Initially taking a screen grab from your Smartphone might seem a bit pointless. But if you're having problems with your phone, or you're unsure how to do something on your handset, it's a great way of 'explaining' what you can see. It's a relatively simple process on Apple's iPhone and it doesn't require any extra software. Unfortunately, it's not as simple on a Google Android device.
You don't need to root your phone to take screenshots
There are a number of apps available in the Android Market, but they only support screen shots on 'rooted' phones. By 'rooting' your handset you give yourself the ability to install a new user interface and make changes to system files that you wouldn't normally be able to do. While this initially may sound like a great idea, you could potentially destroy your phone if you don't know what your are doing. This is certainly not something we recommend.
However, if you're close to a PC and you're willing to spend a bit of time downloading the Android developer kit and relevant drivers, you will be able to take screen shots of your Android handset, provided it's connected to your machine using a USB cable. Here's how.
You'll need to start by downloading the Android develop kit. Head to the Android developer website and click on the tab marked SDK. Select the developer kit that's relevant to the OS your PC is running (Windows, Mac OS X or Linux) and then press Save File when the pop-up is displayed.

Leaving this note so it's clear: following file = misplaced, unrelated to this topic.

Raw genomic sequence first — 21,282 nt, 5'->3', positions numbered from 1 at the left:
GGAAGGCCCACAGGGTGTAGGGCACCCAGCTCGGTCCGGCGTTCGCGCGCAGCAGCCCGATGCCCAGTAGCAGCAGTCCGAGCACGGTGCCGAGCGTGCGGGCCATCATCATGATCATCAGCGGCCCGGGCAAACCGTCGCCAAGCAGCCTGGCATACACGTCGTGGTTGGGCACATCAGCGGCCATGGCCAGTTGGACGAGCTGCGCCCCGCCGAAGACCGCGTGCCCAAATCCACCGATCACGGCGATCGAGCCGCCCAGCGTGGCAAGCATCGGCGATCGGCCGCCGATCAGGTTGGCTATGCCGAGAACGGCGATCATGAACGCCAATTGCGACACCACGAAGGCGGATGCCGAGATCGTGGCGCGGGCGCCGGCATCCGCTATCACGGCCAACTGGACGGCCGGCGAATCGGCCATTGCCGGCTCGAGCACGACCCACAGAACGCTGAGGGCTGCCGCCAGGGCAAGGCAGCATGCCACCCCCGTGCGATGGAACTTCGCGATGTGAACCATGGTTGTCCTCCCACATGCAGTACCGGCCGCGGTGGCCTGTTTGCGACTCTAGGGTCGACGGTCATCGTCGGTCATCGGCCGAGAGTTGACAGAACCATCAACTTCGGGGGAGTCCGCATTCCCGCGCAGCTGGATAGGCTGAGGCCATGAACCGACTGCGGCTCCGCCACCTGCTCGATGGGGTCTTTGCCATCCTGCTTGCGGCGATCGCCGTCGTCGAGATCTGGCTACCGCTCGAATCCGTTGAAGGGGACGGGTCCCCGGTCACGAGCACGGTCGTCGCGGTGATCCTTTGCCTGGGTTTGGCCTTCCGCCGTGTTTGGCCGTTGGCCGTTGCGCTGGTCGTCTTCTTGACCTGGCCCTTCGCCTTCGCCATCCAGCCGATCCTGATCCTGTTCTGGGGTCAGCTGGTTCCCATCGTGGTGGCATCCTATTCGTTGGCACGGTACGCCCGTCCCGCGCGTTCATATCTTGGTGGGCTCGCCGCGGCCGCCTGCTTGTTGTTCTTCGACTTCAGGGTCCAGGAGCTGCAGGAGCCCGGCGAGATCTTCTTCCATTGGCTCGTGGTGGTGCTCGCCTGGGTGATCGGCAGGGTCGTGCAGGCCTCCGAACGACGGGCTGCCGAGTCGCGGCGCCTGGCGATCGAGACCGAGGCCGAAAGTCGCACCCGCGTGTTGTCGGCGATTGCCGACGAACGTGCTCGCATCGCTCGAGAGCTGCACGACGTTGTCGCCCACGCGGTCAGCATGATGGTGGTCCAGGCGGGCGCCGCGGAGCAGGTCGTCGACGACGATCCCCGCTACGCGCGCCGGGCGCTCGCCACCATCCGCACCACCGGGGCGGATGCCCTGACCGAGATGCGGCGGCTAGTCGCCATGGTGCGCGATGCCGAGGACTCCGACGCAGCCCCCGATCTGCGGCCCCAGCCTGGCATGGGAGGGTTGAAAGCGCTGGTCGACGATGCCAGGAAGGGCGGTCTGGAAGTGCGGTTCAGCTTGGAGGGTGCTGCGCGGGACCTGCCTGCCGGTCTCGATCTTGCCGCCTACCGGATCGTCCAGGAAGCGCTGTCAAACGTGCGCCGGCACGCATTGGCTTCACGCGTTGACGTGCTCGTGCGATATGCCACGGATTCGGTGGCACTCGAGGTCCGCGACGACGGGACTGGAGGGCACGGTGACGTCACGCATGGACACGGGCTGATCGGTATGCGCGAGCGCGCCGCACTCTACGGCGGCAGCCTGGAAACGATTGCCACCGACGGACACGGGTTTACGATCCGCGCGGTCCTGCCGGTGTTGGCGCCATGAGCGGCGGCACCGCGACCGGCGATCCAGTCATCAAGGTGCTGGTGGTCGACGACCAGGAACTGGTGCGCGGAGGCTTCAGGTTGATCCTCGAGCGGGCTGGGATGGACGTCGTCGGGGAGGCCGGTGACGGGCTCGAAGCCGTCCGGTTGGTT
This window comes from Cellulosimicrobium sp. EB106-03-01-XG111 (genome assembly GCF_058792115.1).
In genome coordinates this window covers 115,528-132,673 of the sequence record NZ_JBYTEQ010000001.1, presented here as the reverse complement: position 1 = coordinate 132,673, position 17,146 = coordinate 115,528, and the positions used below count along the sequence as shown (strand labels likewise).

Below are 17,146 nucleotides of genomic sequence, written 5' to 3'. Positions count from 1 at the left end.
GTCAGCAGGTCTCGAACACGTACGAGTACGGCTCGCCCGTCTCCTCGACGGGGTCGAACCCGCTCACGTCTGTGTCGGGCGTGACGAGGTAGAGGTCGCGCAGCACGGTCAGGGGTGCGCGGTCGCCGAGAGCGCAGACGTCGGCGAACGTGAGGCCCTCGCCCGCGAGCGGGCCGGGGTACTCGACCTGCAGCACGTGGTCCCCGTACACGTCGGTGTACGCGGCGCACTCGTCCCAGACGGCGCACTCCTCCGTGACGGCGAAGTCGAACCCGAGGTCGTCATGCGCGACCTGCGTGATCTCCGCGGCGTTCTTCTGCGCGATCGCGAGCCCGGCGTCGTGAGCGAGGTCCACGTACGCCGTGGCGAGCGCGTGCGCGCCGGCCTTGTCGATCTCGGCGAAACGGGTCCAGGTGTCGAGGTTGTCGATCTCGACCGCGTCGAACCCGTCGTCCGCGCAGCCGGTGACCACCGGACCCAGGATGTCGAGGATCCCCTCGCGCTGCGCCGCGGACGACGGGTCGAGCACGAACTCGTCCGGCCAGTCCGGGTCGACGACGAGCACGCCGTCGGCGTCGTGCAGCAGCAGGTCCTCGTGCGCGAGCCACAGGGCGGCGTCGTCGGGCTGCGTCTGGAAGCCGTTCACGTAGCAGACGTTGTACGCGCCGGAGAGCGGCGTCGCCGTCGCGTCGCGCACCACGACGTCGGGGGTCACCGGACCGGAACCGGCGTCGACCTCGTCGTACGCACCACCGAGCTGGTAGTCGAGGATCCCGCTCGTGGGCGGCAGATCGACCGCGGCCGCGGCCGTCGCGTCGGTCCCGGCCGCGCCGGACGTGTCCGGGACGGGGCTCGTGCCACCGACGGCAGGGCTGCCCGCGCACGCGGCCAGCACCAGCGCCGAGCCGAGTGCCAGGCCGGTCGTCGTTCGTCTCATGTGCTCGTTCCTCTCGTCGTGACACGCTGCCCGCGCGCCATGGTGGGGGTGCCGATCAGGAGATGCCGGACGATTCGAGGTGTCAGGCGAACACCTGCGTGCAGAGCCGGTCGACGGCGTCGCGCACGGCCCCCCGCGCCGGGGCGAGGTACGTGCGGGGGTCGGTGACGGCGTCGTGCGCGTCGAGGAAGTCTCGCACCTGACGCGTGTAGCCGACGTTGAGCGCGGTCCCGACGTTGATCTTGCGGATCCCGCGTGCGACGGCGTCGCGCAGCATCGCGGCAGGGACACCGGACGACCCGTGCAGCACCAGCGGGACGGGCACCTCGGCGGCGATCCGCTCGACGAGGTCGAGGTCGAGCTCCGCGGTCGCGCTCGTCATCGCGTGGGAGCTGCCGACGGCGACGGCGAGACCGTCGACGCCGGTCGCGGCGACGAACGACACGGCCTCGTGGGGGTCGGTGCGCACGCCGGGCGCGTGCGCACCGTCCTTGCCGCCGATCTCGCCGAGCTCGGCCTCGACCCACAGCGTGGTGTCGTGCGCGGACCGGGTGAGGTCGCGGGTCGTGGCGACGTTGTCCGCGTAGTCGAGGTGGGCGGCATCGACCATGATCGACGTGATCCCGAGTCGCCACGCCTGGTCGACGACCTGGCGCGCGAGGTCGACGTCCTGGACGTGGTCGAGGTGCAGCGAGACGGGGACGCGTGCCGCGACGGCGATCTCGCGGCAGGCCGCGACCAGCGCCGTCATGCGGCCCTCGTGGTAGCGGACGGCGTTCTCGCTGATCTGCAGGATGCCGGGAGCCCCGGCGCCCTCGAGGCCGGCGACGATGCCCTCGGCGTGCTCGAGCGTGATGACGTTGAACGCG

Once the developer kit has been downloaded, extract the file to your desktop (it'll be in the form of a zip file) and then open the SDK manager and follow the on-screen instruction to install the SDK. It's worth noting you also need the Java SE Development kit to run the Android SDK, so you may need to head to Oracle's website to download this.
Now you'll need to put your phone in USB debug mode before you connect it you your PC. To do this, go to Settings and select Applications. From the menu displayed click Development and make sure the box next to USB debugging is ticked. Although you should remember that in debugging mode it is possible to copy data between your device and your PC, as well as install applications without any notification or read log data, so be careful when it's in this state and hooked up to your PC. Now open the SDK and connect your handset to your machine using a USB cable.
Now from Tools, which is located in the SDK folder that you extracted, launch the Dalvik Debug Monitor Service, which is simply called ddms. Click on your device on the left-hand side of the window and then from the Device menu at the top choose Screen Capture. You'll be presented with a window that displays exactly what's on your mobile's screen. Press Save to capture an image. You'll be asked to name the image, which will be saved a PNG file, as well as choose a location. Press Refresh if you want any command executed on the phone to show up in this window. When your finished press Done and close the programs and disconnect your handset from the PC. Don't forget to take it out of USB debug mode as well.